They're only about four to six centimetres long, but gypsy moth caterpillars are a massive threat to Ontario's forest cover.
Scientists are warning that 2021 is shaping up to be a bumper year for the invasive species, brought to North America around 1860 by a French entomologist who hoped to cross-breed them with silkworms.
The good news is that landowners can help battle the bugs using burlap and soapy water.
"A caterpillar can eat about one square metre of leaves as it goes from a little tiny new caterpillar to a great big adult one that's ready to pupate. That's a fair amount of foliage for just one caterpillar," noted Chris MacQuarrie, a research scientist with the Great Lakes Forestry Centre in Sault Ste. Marie, Ont., one of five research centres that form part of the Canadian Forest Service.
The gypsy moth caterpillar () isn't fussy about what it eats, either.
"It really likes oak and birch and aspen," said MacQuarrie. "It also eats maple and beech, and it'll even eat some of the softwood species such as white pine and balsam fir and … Colorado blue spruce.
"Once it's done with the trees, it'll even drop down and feed on understory plants and bushes."
When larger caterpillars are in a feeding frenzy, their "frass," or excrement, falls from above. The sound it makes hitting the ground has been compared to the pitter-patter of rain drops.
Their voracious appetite can have a real impact. In 2019, Ontario's Ministry of Natural Resources and Forestry used aerial photography to determine gypsy moths had defoliated 47,203 hectares. By 2020, the damage had spread to 586,385 hectares.
"[That's a] 1,200 per cent increase, which is a lot," MacQuarrie told CBC Radio's .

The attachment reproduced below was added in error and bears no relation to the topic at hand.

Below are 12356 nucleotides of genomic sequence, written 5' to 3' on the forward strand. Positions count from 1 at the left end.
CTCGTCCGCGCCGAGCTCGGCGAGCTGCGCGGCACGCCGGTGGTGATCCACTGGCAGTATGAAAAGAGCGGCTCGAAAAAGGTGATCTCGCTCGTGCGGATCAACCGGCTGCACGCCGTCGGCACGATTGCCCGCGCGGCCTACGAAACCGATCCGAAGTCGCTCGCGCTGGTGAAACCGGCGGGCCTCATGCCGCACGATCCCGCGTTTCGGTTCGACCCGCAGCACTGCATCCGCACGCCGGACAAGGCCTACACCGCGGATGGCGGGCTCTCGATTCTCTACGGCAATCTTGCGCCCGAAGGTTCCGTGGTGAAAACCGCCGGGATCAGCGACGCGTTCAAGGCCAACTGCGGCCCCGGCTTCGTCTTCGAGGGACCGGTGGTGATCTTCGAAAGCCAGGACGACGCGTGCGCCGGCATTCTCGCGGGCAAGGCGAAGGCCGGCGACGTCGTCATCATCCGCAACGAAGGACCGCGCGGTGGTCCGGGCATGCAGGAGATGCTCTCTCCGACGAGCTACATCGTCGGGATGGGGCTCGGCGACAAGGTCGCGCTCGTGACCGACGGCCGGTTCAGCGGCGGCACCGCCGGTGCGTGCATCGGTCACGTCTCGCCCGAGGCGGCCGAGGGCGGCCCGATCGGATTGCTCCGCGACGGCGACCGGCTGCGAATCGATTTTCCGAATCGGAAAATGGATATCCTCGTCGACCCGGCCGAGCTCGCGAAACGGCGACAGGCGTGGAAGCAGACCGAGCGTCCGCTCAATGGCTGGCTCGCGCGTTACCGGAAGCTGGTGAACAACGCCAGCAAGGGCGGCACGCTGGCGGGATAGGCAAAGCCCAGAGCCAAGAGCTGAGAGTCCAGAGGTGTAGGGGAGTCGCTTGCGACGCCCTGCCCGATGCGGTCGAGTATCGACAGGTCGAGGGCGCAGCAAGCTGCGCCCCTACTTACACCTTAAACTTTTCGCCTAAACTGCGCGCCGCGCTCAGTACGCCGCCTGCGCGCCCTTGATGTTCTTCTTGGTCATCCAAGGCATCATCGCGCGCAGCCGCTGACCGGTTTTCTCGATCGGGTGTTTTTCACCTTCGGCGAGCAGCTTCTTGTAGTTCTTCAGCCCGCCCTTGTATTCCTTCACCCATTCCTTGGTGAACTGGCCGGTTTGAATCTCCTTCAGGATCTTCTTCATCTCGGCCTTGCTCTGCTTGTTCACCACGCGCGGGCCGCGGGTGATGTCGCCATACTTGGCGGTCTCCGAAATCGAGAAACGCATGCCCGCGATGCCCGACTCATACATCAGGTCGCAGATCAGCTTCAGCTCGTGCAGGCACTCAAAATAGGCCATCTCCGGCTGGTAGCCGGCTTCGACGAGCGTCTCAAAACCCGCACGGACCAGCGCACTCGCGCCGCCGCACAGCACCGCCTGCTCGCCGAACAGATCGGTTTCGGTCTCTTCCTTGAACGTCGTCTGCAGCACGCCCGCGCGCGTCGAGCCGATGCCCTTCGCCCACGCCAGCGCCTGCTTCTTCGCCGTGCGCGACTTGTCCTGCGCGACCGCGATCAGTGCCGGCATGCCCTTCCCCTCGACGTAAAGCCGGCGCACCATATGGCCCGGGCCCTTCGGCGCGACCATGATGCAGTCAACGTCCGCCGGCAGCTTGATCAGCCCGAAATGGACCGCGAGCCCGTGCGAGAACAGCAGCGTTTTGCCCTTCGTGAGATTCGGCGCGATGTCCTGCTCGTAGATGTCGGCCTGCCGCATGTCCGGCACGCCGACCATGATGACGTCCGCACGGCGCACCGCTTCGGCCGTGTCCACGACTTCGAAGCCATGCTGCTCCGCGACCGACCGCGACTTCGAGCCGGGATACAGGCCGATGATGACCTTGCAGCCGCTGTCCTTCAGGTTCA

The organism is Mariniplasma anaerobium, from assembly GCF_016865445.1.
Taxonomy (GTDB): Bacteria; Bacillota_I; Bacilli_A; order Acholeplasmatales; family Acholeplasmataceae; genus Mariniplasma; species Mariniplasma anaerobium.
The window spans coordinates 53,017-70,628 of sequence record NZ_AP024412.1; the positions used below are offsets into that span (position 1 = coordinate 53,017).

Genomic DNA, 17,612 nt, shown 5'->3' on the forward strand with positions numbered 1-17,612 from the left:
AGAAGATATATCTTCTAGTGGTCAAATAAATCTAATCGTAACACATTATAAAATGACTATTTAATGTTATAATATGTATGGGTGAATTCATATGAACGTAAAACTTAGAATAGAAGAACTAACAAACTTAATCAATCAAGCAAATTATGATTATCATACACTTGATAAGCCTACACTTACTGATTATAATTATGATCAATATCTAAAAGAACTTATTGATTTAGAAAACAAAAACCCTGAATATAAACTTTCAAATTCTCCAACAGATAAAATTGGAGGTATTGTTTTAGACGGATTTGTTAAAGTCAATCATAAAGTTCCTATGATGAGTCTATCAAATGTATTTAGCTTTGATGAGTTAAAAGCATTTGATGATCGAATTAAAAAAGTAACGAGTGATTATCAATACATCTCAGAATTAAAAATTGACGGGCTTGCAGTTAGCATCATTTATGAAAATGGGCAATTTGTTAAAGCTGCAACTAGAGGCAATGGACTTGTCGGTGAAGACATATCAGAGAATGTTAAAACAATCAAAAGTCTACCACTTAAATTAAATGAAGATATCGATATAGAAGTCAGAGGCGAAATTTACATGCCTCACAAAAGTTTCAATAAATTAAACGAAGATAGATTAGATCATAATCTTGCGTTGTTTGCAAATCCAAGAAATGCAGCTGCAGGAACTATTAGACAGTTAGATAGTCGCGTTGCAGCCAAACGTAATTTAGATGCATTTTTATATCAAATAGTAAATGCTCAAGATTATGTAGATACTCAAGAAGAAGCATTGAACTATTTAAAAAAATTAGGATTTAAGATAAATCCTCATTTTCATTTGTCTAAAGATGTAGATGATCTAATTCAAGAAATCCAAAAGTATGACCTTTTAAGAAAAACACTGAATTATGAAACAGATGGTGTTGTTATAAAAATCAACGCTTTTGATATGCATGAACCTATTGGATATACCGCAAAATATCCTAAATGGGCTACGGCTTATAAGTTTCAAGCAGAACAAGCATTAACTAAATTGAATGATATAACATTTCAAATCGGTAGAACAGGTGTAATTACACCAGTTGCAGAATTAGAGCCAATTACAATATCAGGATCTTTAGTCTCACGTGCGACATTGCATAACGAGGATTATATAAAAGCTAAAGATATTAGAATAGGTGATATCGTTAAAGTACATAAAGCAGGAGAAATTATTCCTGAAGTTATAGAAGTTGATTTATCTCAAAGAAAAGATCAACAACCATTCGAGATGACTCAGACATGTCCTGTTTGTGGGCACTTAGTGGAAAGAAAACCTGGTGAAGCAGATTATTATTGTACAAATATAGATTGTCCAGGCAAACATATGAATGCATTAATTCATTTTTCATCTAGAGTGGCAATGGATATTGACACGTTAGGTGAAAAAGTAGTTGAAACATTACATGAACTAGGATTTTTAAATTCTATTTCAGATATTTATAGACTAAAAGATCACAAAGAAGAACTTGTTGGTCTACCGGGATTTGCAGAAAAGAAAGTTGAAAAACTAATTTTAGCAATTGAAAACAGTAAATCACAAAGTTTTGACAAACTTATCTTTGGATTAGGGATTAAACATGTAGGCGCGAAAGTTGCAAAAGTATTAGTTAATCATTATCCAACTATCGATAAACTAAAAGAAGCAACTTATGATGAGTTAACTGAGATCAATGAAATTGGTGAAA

The population of gypsy moths is cyclical, with large outbreaks every seven to 10 years. The last scourge hit Ontario in the early 2000s. Disease and predators help control the population some years, but "when the weather's right, those diseases don't do such a good job of controlling the caterpillar and they can outbreak," said MacQuarrie.
In May, gypsy moth caterpillars are only about one centimetre in length, clumping together on a tree near where their mother laid the egg mass the previous year. Once they start to grow, they develop a distinct pattern of blue and red dots down their back and grow "really big tufty hairs all over their body," said MacQuarrie.
"They don't look like something you'd really want to touch, but they are quite striking to look at."
There are ways to combat the invasive species and protect trees. BTK Caterpillar Killer is a biological insecticide that is available for home use against very young gypsy moth caterpillars, but is less effective when they grow bigger.
MacQuarrie recommends a burlap banding technique to trap larger caterpillars. "Wrap a band of burlap around the tree. As the caterpillars come down from the canopy of the tree during the day, they'll take shelter underneath the burlap. Folks can come along at night … and pull them out from underneath the burlap and throw them in a bucket of soapy water," said MacQuarrie.
There's little to be done about the insects once they've pupated, usually in July, but in late summer and fall, it is possible to spot clumps of eggs left by females on trees. "Those you can scrape off your trees or squish with a credit card," said MacQuarrie. "That'll help control the population for next year."
Some Ontario municipalities such as London and Hamilton spray BTK to control outbreaks, but that's not something Ottawa is prepared to do yet.
In 2020, the city set up a monitoring program to track the population of gypsy moths in 2021. "Although the populations of gypsy moth are rising, insecticide spray is not being considered by the City of Ottawa at this time," said Jason Pollard, a forestry manager with the city, in a emailed statement.
There is information on the city's website about what residents can do. Natural Resources Canada also has more information on the caterpillars. For more on the outbreak, you can refer to the Ministry of Natural Resources and Forestry website.
With files from CBC Radio's Ottawa Morning
Credit belongs to : www.cbc.ca